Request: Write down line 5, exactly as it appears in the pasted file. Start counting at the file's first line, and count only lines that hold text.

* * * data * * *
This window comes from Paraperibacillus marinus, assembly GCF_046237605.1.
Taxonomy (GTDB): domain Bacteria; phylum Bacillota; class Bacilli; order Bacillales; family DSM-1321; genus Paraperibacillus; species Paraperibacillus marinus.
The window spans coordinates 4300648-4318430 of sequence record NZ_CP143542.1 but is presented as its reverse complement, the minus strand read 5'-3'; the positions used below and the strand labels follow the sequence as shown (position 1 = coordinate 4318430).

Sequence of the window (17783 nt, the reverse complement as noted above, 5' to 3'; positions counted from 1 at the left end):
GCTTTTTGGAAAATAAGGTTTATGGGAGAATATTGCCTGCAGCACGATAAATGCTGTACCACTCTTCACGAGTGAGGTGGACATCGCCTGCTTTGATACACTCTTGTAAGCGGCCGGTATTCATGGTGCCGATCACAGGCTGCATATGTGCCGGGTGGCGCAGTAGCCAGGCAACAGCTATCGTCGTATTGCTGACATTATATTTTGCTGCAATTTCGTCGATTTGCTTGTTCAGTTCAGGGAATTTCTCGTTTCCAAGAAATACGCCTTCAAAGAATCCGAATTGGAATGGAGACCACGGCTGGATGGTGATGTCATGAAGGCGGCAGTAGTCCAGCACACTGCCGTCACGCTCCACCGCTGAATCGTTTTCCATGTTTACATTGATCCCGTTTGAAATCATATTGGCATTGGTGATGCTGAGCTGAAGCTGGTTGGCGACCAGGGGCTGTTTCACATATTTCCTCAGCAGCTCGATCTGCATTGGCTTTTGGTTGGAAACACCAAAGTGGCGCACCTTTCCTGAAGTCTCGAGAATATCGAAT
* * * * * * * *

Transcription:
GCTTTTTGGAAAATAAGGTTTATGGGAGAATATTGCCTGCAGCACGATAAATGCTGTACCACTCTTCACGAGTGAGGTGGACATCGCCTGCTTTGATACACTCTTGTAAGCGGCCGGTATTCATGGTGCCGATCACAGGCTGCATATGTGCCGGGTGGCGCAGTAGCCAGGCAACAGCTATCGTCGTATTGCTGACATTATATTTTGCTGCAATTTCGTCGATTTGCTTGTTCAGTTCAGGGAATTTCTCGTTTCCAAGAAATACGCCTTCAAAGAATCCGAATTGGAATGGAGACCACGGCTGGATGGTGATGTCATGAAGGCGGCAGTAGTCCAGCACACTGCCGTCACGCTCCACCGCTGAATCGTTTTCCATGTTTACATTGATCCCGTTTGAAATCATATTGGCATTGGTGATGCTGAGCTGAAGCTGGTTGGCGACCAGGGGCTGTTTCACATATTTCCTCAGCAGCTCGATCTGCATTGGCTTTTGGTTGGAAACACCAAAGTGGCGCACCTTTCCTGAAGTCTCGAGAATATCGAAT